A grizzled group of men gathers every evening on the veranda of Tingo Marla's Hotel de Turistas to drink beer and swap tales of jungle adventure. They dress sportily in T-shirts, jeans and chinos, with a few touches of khaki and camouflage. The men eye strangers suspiciously. They are plainly not tourists, and they are not-as they might have been not long ago--drug dealers looking to do business in a town once notorious as Peru's "Snow City." Rather, they are pilots-U.S. civilians hired by their government to wage the war on drugs.
Local people call the men los vietnamitas because the pilots' appearance leads people to believe they took part in the Vietnam war. The men themselves make no comment, though several look too young to be Vietnam vets. Whatever their past, they are now participants in a new kind of jungle war-one of the most violent and complicated in Latin America. In Peru the war on drugs is inextricably bound up with the battle against an army of revolutionary guerrillas, a battle in which the United States may become deeply mired if drug control policy continues on its present course.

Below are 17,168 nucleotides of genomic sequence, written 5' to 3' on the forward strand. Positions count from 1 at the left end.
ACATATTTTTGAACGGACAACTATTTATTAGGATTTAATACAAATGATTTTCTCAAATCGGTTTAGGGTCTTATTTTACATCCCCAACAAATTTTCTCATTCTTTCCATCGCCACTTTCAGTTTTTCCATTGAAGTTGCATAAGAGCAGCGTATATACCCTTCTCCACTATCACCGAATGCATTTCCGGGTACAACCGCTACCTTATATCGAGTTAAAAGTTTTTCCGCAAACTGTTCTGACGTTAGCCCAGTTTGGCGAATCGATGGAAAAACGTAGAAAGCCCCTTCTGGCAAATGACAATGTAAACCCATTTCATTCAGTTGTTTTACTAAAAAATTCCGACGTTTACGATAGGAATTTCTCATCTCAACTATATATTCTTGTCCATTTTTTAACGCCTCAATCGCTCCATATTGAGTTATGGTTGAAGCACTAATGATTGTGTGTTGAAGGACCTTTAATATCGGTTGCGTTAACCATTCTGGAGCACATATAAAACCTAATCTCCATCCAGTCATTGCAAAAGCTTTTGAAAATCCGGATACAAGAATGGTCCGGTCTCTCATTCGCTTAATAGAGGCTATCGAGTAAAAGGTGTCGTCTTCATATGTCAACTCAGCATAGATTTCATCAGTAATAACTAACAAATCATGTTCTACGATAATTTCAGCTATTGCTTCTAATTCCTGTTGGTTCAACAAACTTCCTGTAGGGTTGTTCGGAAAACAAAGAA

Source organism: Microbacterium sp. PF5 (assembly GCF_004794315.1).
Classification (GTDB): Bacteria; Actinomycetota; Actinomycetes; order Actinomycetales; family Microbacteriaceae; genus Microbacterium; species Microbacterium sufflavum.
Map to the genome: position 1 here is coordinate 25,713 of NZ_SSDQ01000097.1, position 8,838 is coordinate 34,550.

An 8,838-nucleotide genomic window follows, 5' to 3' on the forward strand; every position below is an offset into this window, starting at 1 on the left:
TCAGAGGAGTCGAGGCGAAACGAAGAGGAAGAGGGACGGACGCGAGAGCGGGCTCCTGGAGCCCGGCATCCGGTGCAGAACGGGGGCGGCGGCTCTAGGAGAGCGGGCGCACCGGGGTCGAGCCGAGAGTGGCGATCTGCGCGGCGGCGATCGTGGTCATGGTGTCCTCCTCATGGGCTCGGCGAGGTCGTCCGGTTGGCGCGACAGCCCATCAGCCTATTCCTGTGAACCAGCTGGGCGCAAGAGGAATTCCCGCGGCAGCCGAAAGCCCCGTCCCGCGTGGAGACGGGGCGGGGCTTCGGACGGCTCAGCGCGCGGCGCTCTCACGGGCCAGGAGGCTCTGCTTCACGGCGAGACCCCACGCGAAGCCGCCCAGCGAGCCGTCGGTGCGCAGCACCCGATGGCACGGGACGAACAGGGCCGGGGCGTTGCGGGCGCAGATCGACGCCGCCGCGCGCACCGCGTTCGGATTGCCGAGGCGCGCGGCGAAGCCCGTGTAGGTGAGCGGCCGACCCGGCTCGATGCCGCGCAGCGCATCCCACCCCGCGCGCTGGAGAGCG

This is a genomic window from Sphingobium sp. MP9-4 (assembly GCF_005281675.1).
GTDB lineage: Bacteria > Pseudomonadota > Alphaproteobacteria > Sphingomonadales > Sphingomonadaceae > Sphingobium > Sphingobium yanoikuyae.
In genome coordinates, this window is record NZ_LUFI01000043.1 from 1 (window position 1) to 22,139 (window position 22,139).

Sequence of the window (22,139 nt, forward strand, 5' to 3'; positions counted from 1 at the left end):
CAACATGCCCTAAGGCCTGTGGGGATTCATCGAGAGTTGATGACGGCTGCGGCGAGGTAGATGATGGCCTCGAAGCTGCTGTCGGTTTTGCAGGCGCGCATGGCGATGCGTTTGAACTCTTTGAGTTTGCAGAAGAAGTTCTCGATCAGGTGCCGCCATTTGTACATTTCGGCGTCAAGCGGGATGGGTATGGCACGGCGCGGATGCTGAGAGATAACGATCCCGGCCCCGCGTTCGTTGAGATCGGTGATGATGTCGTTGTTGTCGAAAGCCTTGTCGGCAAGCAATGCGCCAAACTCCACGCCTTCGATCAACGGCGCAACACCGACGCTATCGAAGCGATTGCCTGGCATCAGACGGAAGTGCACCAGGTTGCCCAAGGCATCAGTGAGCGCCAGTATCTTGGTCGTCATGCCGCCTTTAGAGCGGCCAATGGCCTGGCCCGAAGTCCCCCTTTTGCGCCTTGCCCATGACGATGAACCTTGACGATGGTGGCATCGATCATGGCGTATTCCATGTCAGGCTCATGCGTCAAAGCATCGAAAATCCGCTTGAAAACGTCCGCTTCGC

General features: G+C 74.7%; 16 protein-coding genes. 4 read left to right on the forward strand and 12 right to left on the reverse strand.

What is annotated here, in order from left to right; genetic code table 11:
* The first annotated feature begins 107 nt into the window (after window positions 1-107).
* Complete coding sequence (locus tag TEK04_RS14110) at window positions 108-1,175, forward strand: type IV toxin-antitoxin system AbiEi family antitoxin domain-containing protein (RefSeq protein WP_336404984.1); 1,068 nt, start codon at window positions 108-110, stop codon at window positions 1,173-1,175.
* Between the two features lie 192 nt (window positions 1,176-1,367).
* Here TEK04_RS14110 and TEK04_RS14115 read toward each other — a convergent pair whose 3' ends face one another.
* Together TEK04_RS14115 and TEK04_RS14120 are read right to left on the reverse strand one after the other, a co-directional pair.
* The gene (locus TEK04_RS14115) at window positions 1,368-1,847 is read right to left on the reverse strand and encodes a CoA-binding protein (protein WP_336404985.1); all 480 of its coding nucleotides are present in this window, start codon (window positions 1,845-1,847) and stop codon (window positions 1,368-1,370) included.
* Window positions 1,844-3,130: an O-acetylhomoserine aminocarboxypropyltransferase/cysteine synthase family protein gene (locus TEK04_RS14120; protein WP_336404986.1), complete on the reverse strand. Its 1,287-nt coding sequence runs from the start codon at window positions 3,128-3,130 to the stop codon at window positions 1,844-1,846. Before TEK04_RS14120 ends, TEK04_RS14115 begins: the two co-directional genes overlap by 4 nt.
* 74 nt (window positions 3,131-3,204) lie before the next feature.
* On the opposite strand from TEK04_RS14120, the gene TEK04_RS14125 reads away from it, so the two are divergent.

Tingo Maria is located 350 miles northeast of Lima in the valley of the Huallaga River. The valley lies in what is known as the ceja de selva ("eyebrow of the jungle") halfway down the eastern slope of the Andes, between the cold, and mountains and the steaming lowlands of the Amazon basin. Orchids thrive in the moist jungle heat. So does coca, the plant from which cocaine is made.
The Huallaga Valley is said to be the most important coca growing zone in the world. U.S. officials estimate that between 50,000 and 75,000 hectares of coca are under cultivation there-the raw material for at least 85 tons of cocaine a year.
The first steps in turning the leaves into cocaine also occur in the valley, in hundreds of plastic-lined pits where coca leaves and chemicals are mixed to form a paste. Nearly every day, small planes appear in the valley skies and land on makeshift airstrips cut in the jungle, or on roads that have been temporarily closed to transport the paste to large laboratories in Colombia or more remote parts of Peru for final processing into cocame.